Lauren Cosmetics plc are correct in their belief that it was the fault of the other customer and her child, the mother owed the other customers a duty of care under the neighbour principal on behalf of herself and her child. According to McMahon ; Binchy (1990, pp. 296-297) when a parent fails to control their child properly the parent could be held liable for any injuries to others or the child itself. In the case of Curley v. Mannion (1965) a thirteen-year-old girl opened a car door without looking which resulted in a cyclist being injured. Ó Dálaigh C.J. stated in his judgement that while the parent was “not liable for the tort of his child, may be liable if negligent in failing to exercise his control to prevent his child injuring others.” McMahon ; Binchy also reasoned that the age of the child plays a factor in the parents’ responsibility. When a child is very young the parents’ accountability is high and they can not claim that they expected that their child would behave where the child’s lack of experience would not deserve that level of trust. The mother failed to control her child by not stopping them from climbing on the shelf.
However, in the case of Higgins v. Tesco (2016) the other customer was not held liable. Higgins claimed that she went into Tesco in Terenure, Dublin and had been going in the direction of the wine aisle, walking through a queue of customers waiting to use the self-service check-out when she fell over a six-pack of beer that had been left down on the ground by one of the customers waiting to use the self-service check-out. Tesco denied liability for the accident because the beer had only been placed on the floor for a few seconds before the plaintiff had tripped over and that the beer was in bright coloured packaging that Higgins should have seen indicating that she was not looking where she was going. Tesco believed that there was nothing that they could have done that would have prevented the incident.
Judge Groarke stated that is was a common occurrence that customers would leave bags and baskets on the ground for several minutes at a time. He also claimed that because of the layout of the shop the customers entering the shop could be met by customers queuing to pay, in these situations he stated that, when items are left on the floor it can create a hazard to people entering the shop. The store should have provided a defined route for the customers that were paying for their shopping to stop them from leaving goods on the ground. The judge awarded her the maximum that the Circuit Court could award, €60,000, however Judge Groarke found her 20% liable for contributory negligence, thus reducing the damages to €48,000. (Cherfi, 2016)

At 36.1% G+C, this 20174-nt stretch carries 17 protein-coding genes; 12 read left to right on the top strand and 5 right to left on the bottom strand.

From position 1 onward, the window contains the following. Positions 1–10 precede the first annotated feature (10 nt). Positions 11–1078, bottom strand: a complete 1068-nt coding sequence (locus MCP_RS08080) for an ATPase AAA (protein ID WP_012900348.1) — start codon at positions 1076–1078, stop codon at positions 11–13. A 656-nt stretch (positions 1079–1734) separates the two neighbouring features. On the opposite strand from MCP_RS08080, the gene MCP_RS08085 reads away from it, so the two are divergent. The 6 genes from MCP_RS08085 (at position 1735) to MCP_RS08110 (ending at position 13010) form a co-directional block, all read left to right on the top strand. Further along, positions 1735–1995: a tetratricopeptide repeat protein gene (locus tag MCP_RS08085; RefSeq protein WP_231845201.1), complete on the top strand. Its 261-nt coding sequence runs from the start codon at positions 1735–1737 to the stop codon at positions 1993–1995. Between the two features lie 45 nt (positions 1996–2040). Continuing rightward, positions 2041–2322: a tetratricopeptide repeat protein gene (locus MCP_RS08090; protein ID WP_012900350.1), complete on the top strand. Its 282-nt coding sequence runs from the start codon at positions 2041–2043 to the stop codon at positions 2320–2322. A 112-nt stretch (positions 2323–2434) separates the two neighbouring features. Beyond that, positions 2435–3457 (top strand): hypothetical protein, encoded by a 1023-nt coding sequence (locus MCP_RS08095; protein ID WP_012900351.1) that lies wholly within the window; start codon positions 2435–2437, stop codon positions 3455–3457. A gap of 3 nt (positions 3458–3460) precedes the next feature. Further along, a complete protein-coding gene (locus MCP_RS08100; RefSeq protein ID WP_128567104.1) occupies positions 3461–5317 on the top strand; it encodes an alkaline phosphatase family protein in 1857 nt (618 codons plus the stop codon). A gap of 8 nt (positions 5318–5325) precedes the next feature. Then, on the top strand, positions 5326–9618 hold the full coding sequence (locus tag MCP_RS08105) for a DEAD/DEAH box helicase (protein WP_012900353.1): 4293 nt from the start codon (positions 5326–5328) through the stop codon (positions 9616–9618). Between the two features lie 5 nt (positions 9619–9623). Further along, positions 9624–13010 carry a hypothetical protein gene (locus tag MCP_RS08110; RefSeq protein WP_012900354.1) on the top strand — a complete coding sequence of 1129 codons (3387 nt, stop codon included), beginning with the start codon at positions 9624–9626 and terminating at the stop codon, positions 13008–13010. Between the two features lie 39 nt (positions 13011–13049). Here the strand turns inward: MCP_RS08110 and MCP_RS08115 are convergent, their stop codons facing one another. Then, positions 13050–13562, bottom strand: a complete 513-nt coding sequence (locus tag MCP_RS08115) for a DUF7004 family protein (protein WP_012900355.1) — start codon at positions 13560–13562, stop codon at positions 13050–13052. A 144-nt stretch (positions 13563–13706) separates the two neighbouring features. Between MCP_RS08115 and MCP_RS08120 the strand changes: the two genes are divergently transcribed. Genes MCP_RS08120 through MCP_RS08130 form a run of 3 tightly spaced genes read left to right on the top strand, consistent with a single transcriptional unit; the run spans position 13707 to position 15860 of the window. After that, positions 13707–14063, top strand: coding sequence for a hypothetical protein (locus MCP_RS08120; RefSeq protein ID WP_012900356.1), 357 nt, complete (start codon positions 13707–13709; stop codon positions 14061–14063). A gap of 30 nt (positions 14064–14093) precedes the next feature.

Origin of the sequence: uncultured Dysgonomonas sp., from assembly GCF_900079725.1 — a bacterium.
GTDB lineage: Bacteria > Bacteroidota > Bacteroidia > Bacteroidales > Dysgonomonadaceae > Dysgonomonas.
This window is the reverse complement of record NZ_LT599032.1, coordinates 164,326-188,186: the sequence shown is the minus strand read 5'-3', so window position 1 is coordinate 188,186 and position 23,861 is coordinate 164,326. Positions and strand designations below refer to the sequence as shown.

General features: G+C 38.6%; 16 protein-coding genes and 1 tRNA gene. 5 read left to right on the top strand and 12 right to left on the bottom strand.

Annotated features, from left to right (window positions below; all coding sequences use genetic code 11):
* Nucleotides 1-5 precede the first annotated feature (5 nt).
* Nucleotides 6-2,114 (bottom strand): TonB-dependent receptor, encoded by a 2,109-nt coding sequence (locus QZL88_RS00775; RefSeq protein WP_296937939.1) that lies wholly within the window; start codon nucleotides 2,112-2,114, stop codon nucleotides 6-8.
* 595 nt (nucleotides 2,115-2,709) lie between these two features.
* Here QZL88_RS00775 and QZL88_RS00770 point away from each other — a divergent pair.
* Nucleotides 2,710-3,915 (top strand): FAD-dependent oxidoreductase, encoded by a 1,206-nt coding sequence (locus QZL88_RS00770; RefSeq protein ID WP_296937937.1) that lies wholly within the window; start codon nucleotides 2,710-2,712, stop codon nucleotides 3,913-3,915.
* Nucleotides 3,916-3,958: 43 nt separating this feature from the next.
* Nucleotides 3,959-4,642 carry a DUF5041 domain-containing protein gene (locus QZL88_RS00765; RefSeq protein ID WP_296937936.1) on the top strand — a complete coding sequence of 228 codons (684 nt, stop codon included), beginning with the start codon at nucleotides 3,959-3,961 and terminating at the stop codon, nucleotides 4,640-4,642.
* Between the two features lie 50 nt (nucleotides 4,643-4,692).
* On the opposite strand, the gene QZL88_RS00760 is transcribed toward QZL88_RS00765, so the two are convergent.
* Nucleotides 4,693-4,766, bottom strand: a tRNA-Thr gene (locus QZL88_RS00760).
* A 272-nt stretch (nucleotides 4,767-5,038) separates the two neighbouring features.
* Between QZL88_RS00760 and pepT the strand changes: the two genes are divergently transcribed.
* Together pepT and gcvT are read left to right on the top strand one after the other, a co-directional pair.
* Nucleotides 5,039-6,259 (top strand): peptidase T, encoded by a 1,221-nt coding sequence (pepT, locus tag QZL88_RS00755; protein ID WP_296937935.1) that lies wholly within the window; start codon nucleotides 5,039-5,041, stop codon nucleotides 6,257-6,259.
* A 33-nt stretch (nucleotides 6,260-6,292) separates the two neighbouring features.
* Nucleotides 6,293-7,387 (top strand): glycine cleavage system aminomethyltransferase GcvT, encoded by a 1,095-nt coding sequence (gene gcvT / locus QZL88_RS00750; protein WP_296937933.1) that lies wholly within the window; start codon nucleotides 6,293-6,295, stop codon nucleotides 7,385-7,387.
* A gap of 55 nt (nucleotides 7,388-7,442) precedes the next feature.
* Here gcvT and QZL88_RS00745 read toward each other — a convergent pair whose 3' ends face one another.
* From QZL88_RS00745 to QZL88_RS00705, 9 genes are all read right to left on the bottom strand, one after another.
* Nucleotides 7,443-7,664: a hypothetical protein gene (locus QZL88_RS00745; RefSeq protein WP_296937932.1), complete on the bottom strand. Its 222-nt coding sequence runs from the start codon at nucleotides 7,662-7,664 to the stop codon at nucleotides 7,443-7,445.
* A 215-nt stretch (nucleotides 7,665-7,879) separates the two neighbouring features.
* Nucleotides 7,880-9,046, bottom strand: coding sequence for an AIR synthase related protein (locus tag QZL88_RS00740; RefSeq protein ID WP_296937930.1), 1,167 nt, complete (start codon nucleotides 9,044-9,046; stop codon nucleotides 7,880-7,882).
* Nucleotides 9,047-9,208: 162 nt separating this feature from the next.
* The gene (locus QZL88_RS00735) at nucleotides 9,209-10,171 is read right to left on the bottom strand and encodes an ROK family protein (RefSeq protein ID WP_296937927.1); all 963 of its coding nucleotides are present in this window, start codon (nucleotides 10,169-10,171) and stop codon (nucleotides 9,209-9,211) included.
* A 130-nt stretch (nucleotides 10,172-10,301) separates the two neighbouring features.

This case suggested to me even though causation was met by the other customer, “but for” the customer leaving the beer on the floor Higgins would never have fallen, it was still Tesco that was held liable for the damages because they did not have a suitable path for people when going to the checkout. This ruling can be transferred to the case of Lauren Cosmetics plc, even though it was the fault of the young child there could be an argument that perhaps the shelving was incorrectly put together resulting in the child being able to make it collapse, if this is the case then Lauren Cosmetics plc is liable because it was foreseeable that if the shelves were not put in correctly then it was likely to fall.
Lauren Cosmetics plc can also be liable because they failed to control or protect against acts committed by third parties. Murphy (2007, pp. 39-41) stated that for a positive duty to act to avoid third parties causing harm to another might be justified if there are two conditions met, these conditions are:
1. There must be a special relationship between the defendant and the third party or the plaintiff that requires the defendant to protect the plaintiff from the wrongful acts of the third party.
2. The damage that was done to the plaintiff by the third party was likely to be caused by some failure by the defendant.
Oliver LJ put the two criteria into one question that asked, “in what circumstances is a defendant to be held responsible at common law for the independent act of a third person whom he knows or ought to know may injure his neighbour?”
In the case of Lauren Cosmetics plc there is a special relationship or proximity with Denise, the mother and child as well as anyone else that is in the shop at any given time, but it could be argued that Lauren Cosmetics plc failed in protecting Denise from the actions of the child by not telling the child to stop climbing on the shelves as it was foreseeable that the child would injure themselves or someone close to them by continuing this behaviour. Lauren Cosmetics plc also failed because they did not clean up the spilt oil or broken glass, they also did not put any warning signs around the area. This illustrates that even though it was the child that instigated the cause of the injury Lauren Cosmetics plc are still liable to pay for damages to Denise.
When determining if someone is at fault for negligence it is very important to examine the precedent cases, to ensure that all the tests are met, even before a case is brought to court because it can determine if a case could be case in negligence. It is also possible to estimate how much the plaintiff may receive in damages.